There is much that can be learned by looking at successful FinTechs. A larger number of banks are forming partnerships with them to enhance their own services. In this scenario, large banks bring their name and market share to the table. Smaller FinTechs, born-in-the-cloud, and challenger banks bring modern technology and they are nimble and able to innovate faster. It makes sense for the two to partner and gain from each other’s strengths. As an example, there is a traditional bank that typically focuses on larger clients that recently partnered with a FinTech that caters to small to medium enterprises. The big bank has gained the ability to service an entire new market segment, and the FinTech has gained the backing and brand recognition of a big-name bank. This type of partnership may become quite common in the months and years to come.
From Upheaval Comes Good
Because of the pandemic, there is more widespread online banking, which means more opportunity for criminals to attack consumers, businesses and banks. Regulation across the industry is taking hold and is driving trust that is upheld by the banks. It is leading to a safer world for bank customers, setting a level playing field for the industry, and enabling safer banking for all. This is yet another wakeup call for big banks, because in general preparing for regulations takes a lot of time and effort that they have no choice but to address.
Other Industries Responding to the Shift
With more and more of a shift to digital banking, there is more drive for just-in-time service. Utilities, for example, offer online billing and usage and tie it all into financial services and the ability to pay through an online portal. Consumers expect this kind of service, where all they need is provided in one consolidated, seamless, contactless experience. Retail is also going more digital, seeing an increase of contactless transactions and cash payment.
How SEEBURGER Helps
Traditional banks often face scalability challenges, resistance to change, and entrenched processes. Complete overhauls are usually not feasible, but modernization is still possible. With our migration tools and services, we can help you build better digital capabilities quickly, including data management at the scale and speed of your business, integration to anything and end-to-end visibility. We can help you improve customer onboarding so that it is timely and seamless, and changes can be made more easily. And all of this can deployed on-premises, hybrid or in the cloud.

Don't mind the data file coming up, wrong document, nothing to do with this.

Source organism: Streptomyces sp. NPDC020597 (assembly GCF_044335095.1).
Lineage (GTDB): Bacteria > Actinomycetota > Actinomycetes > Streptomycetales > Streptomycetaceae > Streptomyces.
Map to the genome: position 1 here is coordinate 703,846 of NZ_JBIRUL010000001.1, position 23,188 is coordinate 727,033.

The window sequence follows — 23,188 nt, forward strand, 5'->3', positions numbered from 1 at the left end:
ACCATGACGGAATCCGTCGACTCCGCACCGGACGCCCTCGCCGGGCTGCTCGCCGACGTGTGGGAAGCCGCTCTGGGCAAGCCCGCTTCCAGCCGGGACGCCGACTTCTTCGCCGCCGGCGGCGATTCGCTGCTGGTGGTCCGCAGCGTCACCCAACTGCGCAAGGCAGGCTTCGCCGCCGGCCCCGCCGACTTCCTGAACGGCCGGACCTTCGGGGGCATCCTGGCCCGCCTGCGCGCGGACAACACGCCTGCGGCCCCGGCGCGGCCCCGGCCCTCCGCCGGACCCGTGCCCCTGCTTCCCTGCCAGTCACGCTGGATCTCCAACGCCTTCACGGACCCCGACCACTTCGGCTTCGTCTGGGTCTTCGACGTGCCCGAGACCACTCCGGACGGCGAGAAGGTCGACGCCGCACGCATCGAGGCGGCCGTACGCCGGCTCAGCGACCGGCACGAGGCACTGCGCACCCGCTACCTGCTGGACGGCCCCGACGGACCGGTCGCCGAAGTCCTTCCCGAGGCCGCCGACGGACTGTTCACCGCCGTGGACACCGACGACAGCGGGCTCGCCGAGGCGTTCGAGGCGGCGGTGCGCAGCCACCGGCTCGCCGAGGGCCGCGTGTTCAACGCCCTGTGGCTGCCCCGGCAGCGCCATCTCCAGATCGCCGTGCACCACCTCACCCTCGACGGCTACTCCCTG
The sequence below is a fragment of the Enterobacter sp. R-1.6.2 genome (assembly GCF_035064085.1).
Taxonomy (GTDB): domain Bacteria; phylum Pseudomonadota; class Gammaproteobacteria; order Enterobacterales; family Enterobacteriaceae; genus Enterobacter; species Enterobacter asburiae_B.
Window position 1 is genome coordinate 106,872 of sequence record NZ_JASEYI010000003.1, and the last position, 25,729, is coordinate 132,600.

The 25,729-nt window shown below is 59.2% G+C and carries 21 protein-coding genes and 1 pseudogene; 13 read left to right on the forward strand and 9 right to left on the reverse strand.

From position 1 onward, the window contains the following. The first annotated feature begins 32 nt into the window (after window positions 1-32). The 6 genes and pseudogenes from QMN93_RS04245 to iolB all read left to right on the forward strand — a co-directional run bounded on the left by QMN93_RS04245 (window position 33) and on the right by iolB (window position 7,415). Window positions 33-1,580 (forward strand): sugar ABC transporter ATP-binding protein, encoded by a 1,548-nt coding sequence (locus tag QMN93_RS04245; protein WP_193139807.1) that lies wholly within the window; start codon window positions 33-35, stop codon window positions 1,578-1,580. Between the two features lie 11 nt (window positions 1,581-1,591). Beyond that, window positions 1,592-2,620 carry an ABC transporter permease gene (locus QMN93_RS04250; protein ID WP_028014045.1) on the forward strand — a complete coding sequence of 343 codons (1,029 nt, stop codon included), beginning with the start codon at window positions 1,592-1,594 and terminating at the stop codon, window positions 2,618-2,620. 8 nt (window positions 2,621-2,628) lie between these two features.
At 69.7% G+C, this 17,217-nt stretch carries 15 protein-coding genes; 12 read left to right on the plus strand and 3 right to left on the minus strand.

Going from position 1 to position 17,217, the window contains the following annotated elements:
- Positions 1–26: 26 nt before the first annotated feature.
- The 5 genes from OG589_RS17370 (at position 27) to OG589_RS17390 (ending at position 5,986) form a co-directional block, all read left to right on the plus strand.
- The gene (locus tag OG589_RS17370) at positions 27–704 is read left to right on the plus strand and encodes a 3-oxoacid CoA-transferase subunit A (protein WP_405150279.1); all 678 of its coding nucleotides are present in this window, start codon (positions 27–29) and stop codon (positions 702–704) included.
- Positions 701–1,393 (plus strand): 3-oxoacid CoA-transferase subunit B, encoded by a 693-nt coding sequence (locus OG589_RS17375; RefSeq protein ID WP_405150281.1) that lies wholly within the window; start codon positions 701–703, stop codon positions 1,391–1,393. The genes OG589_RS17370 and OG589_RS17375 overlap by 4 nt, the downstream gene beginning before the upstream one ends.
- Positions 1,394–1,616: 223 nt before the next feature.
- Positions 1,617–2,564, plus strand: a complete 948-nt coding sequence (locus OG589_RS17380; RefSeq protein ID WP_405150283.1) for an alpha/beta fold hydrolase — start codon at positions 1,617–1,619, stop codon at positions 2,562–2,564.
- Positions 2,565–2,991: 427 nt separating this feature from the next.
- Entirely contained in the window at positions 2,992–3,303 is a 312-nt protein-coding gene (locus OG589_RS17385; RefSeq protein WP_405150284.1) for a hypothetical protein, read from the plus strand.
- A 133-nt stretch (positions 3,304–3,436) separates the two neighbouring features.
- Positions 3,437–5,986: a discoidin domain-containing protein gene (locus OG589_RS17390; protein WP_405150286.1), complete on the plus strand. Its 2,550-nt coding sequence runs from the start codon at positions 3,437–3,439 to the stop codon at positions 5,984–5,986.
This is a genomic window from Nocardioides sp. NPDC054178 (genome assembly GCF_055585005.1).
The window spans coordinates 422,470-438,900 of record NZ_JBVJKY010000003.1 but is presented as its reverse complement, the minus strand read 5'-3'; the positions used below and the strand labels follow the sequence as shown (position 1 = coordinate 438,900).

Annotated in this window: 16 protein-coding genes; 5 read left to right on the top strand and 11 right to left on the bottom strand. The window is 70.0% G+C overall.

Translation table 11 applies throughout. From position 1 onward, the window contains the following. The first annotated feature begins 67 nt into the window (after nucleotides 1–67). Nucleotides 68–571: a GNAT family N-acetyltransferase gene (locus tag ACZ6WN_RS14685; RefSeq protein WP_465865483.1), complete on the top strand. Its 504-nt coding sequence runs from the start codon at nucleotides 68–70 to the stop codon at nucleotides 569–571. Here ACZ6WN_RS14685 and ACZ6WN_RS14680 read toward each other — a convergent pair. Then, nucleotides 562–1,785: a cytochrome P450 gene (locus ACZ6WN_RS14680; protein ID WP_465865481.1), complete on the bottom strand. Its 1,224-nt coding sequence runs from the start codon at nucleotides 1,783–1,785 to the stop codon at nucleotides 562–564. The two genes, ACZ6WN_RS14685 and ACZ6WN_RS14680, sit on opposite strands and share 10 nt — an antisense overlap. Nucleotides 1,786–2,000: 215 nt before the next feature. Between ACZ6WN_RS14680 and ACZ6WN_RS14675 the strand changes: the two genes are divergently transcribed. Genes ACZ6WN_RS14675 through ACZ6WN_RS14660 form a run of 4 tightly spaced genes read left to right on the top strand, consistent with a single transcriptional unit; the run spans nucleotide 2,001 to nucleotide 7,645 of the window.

The long-term results of the pandemic may not be known, but they will touch all people and all industries. The whole world can benefit from the route the banks take to solve new challenges. It’s up to the banks to continue moving forward – to innovate and deliver compelling experiences with leaner, scalable solutions for all.
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Written by: Matthew BurnsMatt Burns is Senior Business Development Manager at SEEBURGER, based out of SEEBURGER’s UK office. Matt has been active in the financial services market since 1991, having worked in a variety of roles ranging from EDI and EIPP to payments, cash management and Supply Chain Financing. He has worked extensively over the years in providing software solutions to global banks, multinational corporations and FinTechs, all with the common theme of improving business process, enhancing end-to-end data management and ultimately delivering an optimum experience for the end customer. Matt hails from Cheshire in North West England where he lives on a small holding with his Wife, two children, four horses, two goats, six chickens and two cats. He enjoys marathon running, mountain biking, skiing, scuba diving, camping and progressive rock music.